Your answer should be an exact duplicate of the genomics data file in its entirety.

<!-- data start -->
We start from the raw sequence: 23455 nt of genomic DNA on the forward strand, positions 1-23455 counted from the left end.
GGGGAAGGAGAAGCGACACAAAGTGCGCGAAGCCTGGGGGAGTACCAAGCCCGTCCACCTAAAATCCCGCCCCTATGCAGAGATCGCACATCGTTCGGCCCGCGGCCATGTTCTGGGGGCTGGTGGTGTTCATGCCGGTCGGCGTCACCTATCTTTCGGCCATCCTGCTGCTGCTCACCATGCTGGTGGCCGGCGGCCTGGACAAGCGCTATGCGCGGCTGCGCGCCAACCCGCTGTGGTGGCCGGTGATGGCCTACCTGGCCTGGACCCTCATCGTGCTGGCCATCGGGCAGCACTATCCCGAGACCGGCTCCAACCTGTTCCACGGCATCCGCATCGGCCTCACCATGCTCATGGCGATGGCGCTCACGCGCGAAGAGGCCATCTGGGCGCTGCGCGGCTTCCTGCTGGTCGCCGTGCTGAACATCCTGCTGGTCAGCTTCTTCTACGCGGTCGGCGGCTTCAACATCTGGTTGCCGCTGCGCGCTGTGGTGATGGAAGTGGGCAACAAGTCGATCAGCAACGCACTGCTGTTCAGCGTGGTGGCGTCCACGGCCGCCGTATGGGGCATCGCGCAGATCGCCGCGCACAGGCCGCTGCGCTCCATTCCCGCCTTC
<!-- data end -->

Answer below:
We start from the raw sequence: 23455 nt of genomic DNA on the forward strand, positions 1-23455 counted from the left end.
GGGGAAGGAGAAGCGACACAAAGTGCGCGAAGCCTGGGGGAGTACCAAGCCCGTCCACCTAAAATCCCGCCCCTATGCAGAGATCGCACATCGTTCGGCCCGCGGCCATGTTCTGGGGGCTGGTGGTGTTCATGCCGGTCGGCGTCACCTATCTTTCGGCCATCCTGCTGCTGCTCACCATGCTGGTGGCCGGCGGCCTGGACAAGCGCTATGCGCGGCTGCGCGCCAACCCGCTGTGGTGGCCGGTGATGGCCTACCTGGCCTGGACCCTCATCGTGCTGGCCATCGGGCAGCACTATCCCGAGACCGGCTCCAACCTGTTCCACGGCATCCGCATCGGCCTCACCATGCTCATGGCGATGGCGCTCACGCGCGAAGAGGCCATCTGGGCGCTGCGCGGCTTCCTGCTGGTCGCCGTGCTGAACATCCTGCTGGTCAGCTTCTTCTACGCGGTCGGCGGCTTCAACATCTGGTTGCCGCTGCGCGCTGTGGTGATGGAAGTGGGCAACAAGTCGATCAGCAACGCACTGCTGTTCAGCGTGGTGGCGTCCACGGCCGCCGTATGGGGCATCGCGCAGATCGCCGCGCACAGGCCGCTGCGCTCCATTCCCGCCTTC